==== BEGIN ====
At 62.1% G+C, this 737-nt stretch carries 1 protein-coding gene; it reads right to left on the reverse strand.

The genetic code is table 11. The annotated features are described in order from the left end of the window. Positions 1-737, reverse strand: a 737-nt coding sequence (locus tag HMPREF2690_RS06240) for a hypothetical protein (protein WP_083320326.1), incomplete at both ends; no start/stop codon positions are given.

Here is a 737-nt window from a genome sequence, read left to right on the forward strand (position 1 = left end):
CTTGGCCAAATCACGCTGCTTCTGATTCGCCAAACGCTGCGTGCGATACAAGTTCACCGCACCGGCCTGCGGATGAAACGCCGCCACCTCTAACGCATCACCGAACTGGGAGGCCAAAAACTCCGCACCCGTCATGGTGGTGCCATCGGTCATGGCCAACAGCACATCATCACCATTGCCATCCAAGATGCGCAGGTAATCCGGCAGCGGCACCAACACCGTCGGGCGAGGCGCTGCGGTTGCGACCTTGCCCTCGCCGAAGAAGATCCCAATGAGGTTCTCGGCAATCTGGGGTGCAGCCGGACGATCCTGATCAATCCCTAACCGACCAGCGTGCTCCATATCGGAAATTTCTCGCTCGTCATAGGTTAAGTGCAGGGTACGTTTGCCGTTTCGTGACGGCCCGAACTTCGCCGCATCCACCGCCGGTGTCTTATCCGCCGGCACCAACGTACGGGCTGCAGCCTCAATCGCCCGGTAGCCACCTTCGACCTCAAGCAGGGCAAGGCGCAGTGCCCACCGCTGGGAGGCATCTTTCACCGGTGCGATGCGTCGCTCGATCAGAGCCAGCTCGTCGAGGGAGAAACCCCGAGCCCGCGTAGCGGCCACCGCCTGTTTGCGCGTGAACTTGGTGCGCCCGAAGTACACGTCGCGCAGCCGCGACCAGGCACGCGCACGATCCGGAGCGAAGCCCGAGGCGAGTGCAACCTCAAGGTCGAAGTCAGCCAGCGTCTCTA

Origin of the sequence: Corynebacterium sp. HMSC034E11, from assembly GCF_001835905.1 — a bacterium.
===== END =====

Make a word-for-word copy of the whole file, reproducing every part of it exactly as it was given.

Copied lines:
At 62.1% G+C, this 737-nt stretch carries 1 protein-coding gene; it reads right to left on the reverse strand.

The genetic code is table 11. The annotated features are described in order from the left end of the window. Positions 1-737, reverse strand: a 737-nt coding sequence (locus tag HMPREF2690_RS06240) for a hypothetical protein (protein WP_083320326.1), incomplete at both ends; no start/stop codon positions are given.

Here is a 737-nt window from a genome sequence, read left to right on the forward strand (position 1 = left end):
CTTGGCCAAATCACGCTGCTTCTGATTCGCCAAACGCTGCGTGCGATACAAGTTCACCGCACCGGCCTGCGGATGAAACGCCGCCACCTCTAACGCATCACCGAACTGGGAGGCCAAAAACTCCGCACCCGTCATGGTGGTGCCATCGGTCATGGCCAACAGCACATCATCACCATTGCCATCCAAGATGCGCAGGTAATCCGGCAGCGGCACCAACACCGTCGGGCGAGGCGCTGCGGTTGCGACCTTGCCCTCGCCGAAGAAGATCCCAATGAGGTTCTCGGCAATCTGGGGTGCAGCCGGACGATCCTGATCAATCCCTAACCGACCAGCGTGCTCCATATCGGAAATTTCTCGCTCGTCATAGGTTAAGTGCAGGGTACGTTTGCCGTTTCGTGACGGCCCGAACTTCGCCGCATCCACCGCCGGTGTCTTATCCGCCGGCACCAACGTACGGGCTGCAGCCTCAATCGCCCGGTAGCCACCTTCGACCTCAAGCAGGGCAAGGCGCAGTGCCCACCGCTGGGAGGCATCTTTCACCGGTGCGATGCGTCGCTCGATCAGAGCCAGCTCGTCGAGGGAGAAACCCCGAGCCCGCGTAGCGGCCACCGCCTGTTTGCGCGTGAACTTGGTGCGCCCGAAGTACACGTCGCGCAGCCGCGACCAGGCACGCGCACGATCCGGAGCGAAGCCCGAGGCGAGTGCAACCTCAAGGTCGAAGTCAGCCAGCGTCTCTA

Origin of the sequence: Corynebacterium sp. HMSC034E11, from assembly GCF_001835905.1 — a bacterium.